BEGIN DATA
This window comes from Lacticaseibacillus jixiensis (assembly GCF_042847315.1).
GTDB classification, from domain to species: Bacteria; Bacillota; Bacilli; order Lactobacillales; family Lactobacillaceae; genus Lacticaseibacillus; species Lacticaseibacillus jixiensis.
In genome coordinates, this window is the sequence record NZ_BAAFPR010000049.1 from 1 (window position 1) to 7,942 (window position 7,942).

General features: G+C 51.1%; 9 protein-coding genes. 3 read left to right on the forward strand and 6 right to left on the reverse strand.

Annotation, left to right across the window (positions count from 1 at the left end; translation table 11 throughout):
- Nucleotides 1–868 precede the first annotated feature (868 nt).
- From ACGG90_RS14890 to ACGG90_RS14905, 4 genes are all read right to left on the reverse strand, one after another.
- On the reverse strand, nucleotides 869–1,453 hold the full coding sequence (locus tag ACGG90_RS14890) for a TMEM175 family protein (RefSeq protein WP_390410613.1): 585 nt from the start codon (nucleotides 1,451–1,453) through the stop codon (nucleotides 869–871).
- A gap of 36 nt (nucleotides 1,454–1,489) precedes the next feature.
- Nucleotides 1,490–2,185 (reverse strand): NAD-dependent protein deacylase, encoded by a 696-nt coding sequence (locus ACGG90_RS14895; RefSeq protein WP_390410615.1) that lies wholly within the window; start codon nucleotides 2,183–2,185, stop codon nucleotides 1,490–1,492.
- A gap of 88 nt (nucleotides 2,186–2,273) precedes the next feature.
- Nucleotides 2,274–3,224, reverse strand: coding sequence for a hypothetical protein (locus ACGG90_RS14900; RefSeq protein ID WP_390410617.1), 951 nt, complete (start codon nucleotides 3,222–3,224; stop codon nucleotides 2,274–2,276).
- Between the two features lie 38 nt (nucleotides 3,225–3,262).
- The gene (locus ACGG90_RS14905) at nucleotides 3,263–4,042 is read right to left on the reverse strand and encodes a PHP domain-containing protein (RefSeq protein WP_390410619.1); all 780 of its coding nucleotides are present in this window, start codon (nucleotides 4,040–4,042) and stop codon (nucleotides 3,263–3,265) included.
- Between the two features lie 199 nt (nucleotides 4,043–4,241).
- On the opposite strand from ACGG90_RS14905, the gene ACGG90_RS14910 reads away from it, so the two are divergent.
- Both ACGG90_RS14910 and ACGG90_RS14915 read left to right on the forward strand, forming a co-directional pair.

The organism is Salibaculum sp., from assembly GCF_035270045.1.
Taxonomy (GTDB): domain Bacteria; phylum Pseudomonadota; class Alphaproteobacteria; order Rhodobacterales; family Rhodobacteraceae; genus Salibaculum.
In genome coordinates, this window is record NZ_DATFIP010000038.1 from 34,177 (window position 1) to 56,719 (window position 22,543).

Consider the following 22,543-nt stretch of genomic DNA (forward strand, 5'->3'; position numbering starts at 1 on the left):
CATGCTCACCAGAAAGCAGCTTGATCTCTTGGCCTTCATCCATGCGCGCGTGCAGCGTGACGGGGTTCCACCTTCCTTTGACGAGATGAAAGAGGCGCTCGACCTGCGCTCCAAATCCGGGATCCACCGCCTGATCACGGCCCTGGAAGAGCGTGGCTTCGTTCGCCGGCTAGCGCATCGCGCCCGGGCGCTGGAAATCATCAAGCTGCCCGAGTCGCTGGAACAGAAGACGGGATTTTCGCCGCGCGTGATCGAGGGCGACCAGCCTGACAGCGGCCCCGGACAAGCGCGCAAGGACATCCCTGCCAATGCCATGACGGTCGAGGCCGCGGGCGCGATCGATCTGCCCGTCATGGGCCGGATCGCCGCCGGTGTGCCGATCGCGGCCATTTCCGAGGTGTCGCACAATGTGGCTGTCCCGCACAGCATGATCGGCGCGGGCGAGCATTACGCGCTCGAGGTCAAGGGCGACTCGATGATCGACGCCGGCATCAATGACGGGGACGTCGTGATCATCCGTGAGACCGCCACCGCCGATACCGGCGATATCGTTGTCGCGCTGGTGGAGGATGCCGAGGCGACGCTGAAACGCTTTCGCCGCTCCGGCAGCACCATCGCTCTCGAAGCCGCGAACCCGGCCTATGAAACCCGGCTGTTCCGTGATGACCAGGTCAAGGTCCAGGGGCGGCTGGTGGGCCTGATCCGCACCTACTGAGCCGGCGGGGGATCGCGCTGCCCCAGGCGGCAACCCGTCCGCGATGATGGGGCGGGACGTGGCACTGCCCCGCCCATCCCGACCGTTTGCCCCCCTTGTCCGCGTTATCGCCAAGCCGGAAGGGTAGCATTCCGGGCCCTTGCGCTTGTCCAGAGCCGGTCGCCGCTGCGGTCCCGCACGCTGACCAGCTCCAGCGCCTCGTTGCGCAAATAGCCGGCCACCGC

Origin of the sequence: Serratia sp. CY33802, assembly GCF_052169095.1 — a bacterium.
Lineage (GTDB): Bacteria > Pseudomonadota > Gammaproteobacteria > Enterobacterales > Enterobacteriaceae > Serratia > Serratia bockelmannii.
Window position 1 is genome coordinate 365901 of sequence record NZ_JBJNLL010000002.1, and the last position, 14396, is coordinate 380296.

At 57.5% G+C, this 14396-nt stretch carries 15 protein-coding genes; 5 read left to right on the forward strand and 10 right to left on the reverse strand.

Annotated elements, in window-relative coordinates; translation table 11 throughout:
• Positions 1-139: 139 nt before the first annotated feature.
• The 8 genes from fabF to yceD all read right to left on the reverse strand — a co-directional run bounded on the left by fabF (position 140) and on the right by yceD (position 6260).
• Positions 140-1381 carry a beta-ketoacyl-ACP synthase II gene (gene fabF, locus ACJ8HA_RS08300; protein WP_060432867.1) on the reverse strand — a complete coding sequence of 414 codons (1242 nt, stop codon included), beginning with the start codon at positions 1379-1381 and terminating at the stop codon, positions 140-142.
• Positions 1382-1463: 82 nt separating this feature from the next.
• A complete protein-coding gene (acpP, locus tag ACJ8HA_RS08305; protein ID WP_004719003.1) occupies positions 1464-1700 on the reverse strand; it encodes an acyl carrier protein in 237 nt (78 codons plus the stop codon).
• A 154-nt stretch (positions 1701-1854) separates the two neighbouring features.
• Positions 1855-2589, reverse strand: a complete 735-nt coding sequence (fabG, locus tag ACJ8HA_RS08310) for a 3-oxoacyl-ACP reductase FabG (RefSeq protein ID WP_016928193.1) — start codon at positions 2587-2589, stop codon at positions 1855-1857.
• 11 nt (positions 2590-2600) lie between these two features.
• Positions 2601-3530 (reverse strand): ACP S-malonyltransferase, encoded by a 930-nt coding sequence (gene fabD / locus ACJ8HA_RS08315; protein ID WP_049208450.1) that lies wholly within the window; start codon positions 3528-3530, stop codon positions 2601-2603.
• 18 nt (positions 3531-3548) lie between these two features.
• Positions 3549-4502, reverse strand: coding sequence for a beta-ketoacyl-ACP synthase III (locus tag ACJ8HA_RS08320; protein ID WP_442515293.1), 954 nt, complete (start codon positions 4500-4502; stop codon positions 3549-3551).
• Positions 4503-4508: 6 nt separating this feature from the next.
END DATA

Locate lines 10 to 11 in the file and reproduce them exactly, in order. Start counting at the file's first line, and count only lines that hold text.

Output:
- Nucleotides 1,490–2,185 (reverse strand): NAD-dependent protein deacylase, encoded by a 696-nt coding sequence (locus ACGG90_RS14895; RefSeq protein WP_390410615.1) that lies wholly within the window; start codon nucleotides 2,183–2,185, stop codon nucleotides 1,490–1,492.
- A gap of 88 nt (nucleotides 2,186–2,273) precedes the next feature.